Birmingham Family Court will today introduce a wellbeing protocol which aims to end a ‘last minute’ work culture that increases stress on practitioners outside of work hours.
The protocol, agreed by the court’s wellbeing committee, says the availability of electronic communication does not justify the late delivery of instructions, evidence and other information
“Such an approach creates a high level of pressure on professionals, practitioners, court staff and judges and increases the need to work outside what are reasonably regarded as work hours.”
Her Honour Judge Thomas, designated family judge for Birmingham, said in her introduction to the protocol that all those working in the system “must ensure they are mindful of their own wellbeing” in order to continue serving the families and children who come before the court.
She said electronic communication “tempts many into a ‘by return, 24-7, last minute’ culture of working”.
Family Court president Sir Andrew McFarlane has made wellbeing a priority  since taking over the role.
He has encouraged discussions between the legal profession and each designated family judge to agree parameters for acceptable working practices, such as the earliest and latest times advocates should be expected to deal with emails.
He has said he hopes to use these regional agreements to create a national template  to identify “the bottom line expectations that should apply to all court centres”. Agreements have been put out in Essex and Suffolk, and for the Central Family Court.
The Birmingham protocol said work-related emails should “ideally” only be sent during business hours unless practitioners are keeping “different hours” due to caring or other roles.
“In any event, there should be no expectation of a response after 6pm or before 9am. There should be no expectation of a response if someone is on holiday and has an ‘out of office’ reply that is active.”
The protocol said ‘reply all’ email responses should be “avoided where possible” and only those “directly concerned” with a communication should be included.
“There should no longer be an expectation that professionals, practitioners and judges will work late into the night and for significant parts of a weekend or while on leave, in order to deal with their workload or to meet deadlines.”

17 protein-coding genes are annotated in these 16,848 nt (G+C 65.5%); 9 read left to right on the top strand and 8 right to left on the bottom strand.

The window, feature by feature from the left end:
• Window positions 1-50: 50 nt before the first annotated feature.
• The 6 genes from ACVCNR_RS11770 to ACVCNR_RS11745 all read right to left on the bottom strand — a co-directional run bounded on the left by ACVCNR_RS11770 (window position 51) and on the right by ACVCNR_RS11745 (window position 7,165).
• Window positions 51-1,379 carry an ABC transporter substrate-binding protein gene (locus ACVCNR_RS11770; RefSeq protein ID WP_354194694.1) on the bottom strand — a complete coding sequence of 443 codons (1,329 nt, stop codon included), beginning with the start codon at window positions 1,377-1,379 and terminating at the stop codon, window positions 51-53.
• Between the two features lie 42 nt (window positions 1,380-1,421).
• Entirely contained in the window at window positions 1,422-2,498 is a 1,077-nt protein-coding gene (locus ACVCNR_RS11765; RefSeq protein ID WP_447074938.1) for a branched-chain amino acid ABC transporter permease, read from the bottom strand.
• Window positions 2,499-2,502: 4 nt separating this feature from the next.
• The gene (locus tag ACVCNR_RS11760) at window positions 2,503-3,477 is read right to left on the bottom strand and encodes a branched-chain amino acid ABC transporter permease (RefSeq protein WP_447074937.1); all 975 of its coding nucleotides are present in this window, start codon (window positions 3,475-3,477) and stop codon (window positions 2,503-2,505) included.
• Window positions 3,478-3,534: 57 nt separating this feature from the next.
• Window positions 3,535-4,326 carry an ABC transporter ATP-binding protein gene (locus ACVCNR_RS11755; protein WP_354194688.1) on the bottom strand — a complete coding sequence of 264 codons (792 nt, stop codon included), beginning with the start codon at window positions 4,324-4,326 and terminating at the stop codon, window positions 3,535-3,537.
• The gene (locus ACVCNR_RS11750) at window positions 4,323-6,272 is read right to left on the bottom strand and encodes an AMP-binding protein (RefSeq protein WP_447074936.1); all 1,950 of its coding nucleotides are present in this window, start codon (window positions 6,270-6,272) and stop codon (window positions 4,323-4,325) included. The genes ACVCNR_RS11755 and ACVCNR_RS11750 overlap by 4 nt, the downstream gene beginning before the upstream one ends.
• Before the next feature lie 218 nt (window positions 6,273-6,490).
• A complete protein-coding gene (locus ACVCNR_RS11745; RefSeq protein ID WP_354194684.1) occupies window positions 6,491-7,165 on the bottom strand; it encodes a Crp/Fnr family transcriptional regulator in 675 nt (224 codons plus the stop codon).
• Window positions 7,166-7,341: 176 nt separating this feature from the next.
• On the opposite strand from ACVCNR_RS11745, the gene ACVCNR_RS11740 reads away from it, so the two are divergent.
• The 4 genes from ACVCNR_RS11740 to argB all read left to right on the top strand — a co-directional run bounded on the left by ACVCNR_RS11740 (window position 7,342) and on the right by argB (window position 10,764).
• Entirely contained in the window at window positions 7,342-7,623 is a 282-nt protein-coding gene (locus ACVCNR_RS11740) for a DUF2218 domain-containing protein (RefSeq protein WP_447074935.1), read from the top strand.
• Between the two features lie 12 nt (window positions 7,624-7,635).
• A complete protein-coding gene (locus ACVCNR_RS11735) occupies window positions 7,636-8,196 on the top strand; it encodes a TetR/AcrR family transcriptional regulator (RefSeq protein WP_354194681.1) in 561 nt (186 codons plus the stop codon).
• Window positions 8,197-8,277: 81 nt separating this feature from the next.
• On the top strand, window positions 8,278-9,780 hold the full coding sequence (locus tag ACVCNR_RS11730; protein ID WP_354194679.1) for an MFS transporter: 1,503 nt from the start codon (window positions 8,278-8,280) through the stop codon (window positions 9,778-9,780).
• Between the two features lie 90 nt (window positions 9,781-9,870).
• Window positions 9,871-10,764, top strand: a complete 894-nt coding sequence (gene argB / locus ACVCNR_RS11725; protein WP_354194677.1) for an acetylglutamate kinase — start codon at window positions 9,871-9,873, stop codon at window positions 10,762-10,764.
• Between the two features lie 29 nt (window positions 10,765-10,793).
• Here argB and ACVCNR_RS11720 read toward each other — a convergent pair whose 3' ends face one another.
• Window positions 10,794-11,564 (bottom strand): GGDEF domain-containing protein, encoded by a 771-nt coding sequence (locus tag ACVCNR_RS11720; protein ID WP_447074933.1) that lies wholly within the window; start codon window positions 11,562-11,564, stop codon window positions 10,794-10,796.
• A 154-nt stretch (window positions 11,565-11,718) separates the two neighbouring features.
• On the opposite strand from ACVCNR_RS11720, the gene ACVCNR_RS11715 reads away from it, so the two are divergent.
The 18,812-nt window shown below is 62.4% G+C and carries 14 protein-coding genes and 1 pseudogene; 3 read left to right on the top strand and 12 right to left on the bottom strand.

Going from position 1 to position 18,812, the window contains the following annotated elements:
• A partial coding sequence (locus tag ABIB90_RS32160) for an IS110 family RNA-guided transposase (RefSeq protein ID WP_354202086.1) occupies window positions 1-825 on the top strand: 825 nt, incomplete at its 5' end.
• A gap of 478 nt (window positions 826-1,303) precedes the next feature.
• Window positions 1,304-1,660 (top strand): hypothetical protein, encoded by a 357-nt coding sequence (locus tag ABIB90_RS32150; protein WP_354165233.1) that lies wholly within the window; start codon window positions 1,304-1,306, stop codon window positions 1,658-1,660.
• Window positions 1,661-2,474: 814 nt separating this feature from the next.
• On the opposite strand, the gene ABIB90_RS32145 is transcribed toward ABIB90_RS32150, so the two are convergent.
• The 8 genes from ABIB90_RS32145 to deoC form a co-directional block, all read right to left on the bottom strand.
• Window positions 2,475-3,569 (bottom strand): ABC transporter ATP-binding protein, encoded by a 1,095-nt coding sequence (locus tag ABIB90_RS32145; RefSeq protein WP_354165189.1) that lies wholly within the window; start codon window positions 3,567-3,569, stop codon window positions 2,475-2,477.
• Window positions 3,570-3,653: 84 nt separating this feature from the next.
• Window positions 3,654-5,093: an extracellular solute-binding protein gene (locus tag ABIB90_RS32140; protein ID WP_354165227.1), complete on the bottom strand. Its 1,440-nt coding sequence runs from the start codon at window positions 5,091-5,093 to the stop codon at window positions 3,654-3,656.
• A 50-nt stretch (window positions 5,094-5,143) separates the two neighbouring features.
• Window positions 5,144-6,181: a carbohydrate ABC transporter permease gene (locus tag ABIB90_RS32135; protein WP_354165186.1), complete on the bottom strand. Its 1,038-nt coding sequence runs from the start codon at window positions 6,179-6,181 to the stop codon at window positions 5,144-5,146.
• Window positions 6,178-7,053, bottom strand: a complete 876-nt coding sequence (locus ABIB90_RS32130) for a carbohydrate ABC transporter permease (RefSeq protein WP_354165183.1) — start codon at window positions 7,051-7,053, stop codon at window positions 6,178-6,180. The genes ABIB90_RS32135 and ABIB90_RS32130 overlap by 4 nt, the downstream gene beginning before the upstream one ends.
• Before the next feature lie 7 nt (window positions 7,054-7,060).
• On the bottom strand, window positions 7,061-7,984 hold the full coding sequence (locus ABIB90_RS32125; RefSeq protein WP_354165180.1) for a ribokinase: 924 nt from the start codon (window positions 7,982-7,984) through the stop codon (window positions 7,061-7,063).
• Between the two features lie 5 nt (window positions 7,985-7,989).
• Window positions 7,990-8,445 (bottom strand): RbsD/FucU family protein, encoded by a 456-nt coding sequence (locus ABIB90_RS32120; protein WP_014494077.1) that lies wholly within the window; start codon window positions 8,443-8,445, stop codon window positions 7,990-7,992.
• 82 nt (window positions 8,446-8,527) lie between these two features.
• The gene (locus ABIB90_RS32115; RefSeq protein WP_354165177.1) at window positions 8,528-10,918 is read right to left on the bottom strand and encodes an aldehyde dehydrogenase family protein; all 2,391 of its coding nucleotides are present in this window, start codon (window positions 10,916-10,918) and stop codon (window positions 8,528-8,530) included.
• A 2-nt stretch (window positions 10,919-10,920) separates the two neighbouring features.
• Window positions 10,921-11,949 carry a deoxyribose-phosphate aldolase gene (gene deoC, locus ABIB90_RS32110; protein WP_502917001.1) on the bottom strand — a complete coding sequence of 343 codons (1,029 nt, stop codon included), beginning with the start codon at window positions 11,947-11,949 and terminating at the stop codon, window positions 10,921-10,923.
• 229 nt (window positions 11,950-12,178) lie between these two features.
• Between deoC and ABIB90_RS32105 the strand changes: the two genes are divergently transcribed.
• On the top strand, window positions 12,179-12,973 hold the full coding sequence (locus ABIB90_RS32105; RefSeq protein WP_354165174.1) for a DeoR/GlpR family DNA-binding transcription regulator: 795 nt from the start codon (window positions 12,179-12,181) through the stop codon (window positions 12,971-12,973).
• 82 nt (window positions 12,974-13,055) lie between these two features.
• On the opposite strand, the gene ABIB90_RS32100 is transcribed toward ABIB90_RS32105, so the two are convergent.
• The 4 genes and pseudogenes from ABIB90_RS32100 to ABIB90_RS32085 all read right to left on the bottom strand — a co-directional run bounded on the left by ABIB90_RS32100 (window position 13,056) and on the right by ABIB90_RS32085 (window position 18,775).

The protocol also highlighted that everyone has a “reasonable entitlement to a lunch break”.
It went on: “Lunch breaks should be used for lunch. The time for such a break in Birmingham must take account of the fact that most people will need to leave the court building to obtain their lunch as there is no café in the Birmingham Civil and Family Justice Centre.
“Ideally the lunch break should be between 1pm and 2pm and, in any event, for an hour.”
Court hearings should not begin before 10am and should end at 4.30pm, with an “absolute cut-off at 5pm”, save in “exceptional circumstances” or with the agreement of all involved.
“It is not unreasonable for professionals, practitioners, court staff and judges to expect to be able to return home in time to fulfill childcare or other caring commitments. No one should be expected to have to reveal details of their personal or professional commitments.”
On listing, the protocol said: “Any temptation to over-list to ‘get through the work’ is to be resisted. Where there is pressure on the list, it is the list that should give way and not the wellbeing of professionals, practitioners, court staff and judges.”
Case summaries and position statements should be “short” and focused, “ordinarily limited to one side of A4”.
Even in public law proceedings, where there was a statutory limit of 26 weeks, courts should be careful to approve “realistic timetables which can be achieved by practitioners, social workers and family court advisers”.
Members of the wellbeing committee which drafted the protocol also included Alexander Kemp, assistant director of CAFCASS, Jas Tamber, solicitor representative on the Local Family Justice Board and barrister counterpart Mark Cooper.
HHJ Thomas added that the protocol would be “kept under review” and any proposed amendments should be sent to her or members of the committee, “as should any concerns in respect of wellbeing”.
Criminal practitioners have called for similar protocols for their courts.
Meanwhile, the Ministry of Justice (MoJ) said yesterday that new contracts to manage court facilities and security services – won by ENGIE and OCS respectively – would from 1 April “modernise and enhance the experience of all those using our courts and tribunals, delivering more user-friendly services”.
Under the new arrangements, facilities management work “will focus more on the people who use courts and tribunals, including victims and witnesses, with new objectives based on the experience of court users”.
The MoJ said this included quicker response times for repair and improvement works, and penalties when suppliers fail to carry out work to an adequate standard.
The new security contract will provide staff with increased training on how to work with the public and professionals in courts and place more focus on entry searches.